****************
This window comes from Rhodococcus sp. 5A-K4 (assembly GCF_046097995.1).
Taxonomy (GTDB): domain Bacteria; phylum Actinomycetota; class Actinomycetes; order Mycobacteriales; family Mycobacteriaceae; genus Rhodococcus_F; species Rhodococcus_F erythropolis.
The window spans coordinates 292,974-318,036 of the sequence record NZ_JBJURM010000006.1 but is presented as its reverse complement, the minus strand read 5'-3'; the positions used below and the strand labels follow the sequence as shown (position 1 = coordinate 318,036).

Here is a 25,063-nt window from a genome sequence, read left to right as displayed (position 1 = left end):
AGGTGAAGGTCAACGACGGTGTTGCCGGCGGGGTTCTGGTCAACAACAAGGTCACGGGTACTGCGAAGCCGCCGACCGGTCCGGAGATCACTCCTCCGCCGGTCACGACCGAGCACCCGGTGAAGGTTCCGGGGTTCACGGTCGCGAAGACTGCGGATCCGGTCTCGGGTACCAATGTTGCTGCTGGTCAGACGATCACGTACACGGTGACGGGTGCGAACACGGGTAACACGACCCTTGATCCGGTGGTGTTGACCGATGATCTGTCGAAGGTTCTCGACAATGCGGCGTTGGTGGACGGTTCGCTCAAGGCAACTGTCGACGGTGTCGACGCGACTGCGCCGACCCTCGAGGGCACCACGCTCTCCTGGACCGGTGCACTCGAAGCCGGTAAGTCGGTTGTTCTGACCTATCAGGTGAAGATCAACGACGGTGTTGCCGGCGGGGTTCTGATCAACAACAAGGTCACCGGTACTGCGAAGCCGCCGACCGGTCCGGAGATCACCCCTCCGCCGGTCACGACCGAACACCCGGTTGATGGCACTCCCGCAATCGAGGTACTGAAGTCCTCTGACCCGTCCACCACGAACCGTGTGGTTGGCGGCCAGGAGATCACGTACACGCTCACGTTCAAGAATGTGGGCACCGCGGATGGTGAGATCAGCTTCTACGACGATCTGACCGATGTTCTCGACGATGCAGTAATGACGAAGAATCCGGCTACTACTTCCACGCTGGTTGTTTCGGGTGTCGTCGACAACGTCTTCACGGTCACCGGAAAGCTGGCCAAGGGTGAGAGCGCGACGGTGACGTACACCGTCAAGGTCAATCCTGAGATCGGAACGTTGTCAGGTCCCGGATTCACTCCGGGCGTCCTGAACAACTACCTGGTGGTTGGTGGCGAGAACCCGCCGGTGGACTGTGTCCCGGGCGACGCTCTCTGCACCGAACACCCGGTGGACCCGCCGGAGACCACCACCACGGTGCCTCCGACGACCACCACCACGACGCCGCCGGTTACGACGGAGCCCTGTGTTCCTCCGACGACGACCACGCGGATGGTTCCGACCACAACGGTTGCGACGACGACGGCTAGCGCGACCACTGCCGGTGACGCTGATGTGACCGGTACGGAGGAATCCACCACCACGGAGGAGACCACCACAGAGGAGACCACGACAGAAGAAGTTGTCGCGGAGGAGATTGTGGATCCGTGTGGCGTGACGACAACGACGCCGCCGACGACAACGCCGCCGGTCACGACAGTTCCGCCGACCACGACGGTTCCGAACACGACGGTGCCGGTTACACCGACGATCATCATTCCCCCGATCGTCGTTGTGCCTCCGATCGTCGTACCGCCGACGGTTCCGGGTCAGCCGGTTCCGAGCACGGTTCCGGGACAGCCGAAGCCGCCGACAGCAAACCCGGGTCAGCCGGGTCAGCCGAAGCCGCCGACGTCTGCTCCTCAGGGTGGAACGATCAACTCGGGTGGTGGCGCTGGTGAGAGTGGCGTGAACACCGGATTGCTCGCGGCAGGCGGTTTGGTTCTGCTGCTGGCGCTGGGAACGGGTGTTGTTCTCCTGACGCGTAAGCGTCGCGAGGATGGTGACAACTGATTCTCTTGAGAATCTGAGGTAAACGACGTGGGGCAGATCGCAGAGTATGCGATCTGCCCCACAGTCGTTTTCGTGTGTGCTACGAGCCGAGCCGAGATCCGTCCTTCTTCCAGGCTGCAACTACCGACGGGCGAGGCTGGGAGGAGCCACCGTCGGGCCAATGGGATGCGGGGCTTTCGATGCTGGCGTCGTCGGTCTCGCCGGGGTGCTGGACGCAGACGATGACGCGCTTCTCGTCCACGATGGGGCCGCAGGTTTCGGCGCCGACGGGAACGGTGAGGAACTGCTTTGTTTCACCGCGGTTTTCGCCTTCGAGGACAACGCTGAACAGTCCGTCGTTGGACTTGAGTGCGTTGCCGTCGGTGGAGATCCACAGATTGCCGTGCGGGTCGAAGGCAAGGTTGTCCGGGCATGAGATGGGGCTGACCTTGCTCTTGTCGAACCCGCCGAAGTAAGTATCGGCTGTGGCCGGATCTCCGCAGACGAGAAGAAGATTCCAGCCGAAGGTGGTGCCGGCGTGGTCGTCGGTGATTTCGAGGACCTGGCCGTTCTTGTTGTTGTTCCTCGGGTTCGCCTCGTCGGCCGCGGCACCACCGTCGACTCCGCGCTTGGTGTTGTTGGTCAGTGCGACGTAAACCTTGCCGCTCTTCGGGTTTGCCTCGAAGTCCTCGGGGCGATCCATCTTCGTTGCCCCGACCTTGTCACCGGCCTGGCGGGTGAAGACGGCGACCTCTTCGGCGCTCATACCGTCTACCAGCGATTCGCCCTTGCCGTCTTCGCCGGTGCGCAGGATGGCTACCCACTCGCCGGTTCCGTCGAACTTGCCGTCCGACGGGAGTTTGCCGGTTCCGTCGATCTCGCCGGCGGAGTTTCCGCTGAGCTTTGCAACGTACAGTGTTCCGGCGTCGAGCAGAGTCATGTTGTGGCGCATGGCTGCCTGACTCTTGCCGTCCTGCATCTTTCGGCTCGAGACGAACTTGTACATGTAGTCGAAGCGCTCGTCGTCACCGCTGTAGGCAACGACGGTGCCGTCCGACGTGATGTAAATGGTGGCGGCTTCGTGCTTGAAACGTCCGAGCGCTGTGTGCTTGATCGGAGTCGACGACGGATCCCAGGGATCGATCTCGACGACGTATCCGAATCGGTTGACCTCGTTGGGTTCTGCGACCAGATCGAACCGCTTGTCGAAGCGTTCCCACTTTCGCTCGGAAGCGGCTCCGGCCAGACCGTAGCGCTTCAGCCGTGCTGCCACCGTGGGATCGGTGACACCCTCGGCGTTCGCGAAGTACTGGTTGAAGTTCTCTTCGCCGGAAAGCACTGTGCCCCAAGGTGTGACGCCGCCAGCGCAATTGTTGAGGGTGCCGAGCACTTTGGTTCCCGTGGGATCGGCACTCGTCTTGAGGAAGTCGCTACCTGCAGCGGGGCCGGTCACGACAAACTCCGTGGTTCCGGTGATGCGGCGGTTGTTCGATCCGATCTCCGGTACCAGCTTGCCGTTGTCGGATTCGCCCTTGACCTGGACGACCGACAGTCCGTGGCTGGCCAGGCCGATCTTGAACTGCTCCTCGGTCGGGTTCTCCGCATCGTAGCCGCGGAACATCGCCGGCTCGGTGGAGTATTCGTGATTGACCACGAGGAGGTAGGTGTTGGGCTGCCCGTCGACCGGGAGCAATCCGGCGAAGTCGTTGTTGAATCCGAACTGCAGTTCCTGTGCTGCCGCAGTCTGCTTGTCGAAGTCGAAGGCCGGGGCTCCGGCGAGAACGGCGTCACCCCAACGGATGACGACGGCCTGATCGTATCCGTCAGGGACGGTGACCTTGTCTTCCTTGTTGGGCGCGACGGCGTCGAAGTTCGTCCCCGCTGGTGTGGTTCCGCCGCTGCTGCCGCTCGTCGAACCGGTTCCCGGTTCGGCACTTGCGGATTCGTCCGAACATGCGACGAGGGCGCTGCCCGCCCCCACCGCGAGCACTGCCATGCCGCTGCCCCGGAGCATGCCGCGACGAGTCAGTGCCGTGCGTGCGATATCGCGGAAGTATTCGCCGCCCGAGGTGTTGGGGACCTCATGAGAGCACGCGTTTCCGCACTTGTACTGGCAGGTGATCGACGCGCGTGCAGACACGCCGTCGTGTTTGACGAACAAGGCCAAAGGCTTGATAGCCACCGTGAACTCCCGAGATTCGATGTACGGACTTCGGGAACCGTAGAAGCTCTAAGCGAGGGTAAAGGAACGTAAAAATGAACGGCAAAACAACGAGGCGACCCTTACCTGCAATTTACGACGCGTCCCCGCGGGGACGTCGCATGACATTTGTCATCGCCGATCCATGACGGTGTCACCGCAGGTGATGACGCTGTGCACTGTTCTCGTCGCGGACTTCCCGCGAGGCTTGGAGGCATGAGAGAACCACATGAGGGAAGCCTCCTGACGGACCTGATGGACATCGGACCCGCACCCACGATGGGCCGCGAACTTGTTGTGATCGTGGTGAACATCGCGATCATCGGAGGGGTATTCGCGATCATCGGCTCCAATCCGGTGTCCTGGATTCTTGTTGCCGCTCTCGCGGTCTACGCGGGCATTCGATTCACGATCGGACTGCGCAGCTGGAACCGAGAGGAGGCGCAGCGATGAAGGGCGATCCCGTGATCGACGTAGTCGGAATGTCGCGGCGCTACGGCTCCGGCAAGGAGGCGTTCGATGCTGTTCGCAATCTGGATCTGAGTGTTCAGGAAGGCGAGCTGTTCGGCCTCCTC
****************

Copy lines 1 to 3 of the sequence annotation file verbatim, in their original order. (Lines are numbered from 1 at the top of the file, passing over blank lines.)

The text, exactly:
This window comes from Rhodococcus sp. 5A-K4 (assembly GCF_046097995.1).
Taxonomy (GTDB): domain Bacteria; phylum Actinomycetota; class Actinomycetes; order Mycobacteriales; family Mycobacteriaceae; genus Rhodococcus_F; species Rhodococcus_F erythropolis.
The window spans coordinates 292,974-318,036 of the sequence record NZ_JBJURM010000006.1 but is presented as its reverse complement, the minus strand read 5'-3'; the positions used below and the strand labels follow the sequence as shown (position 1 = coordinate 318,036).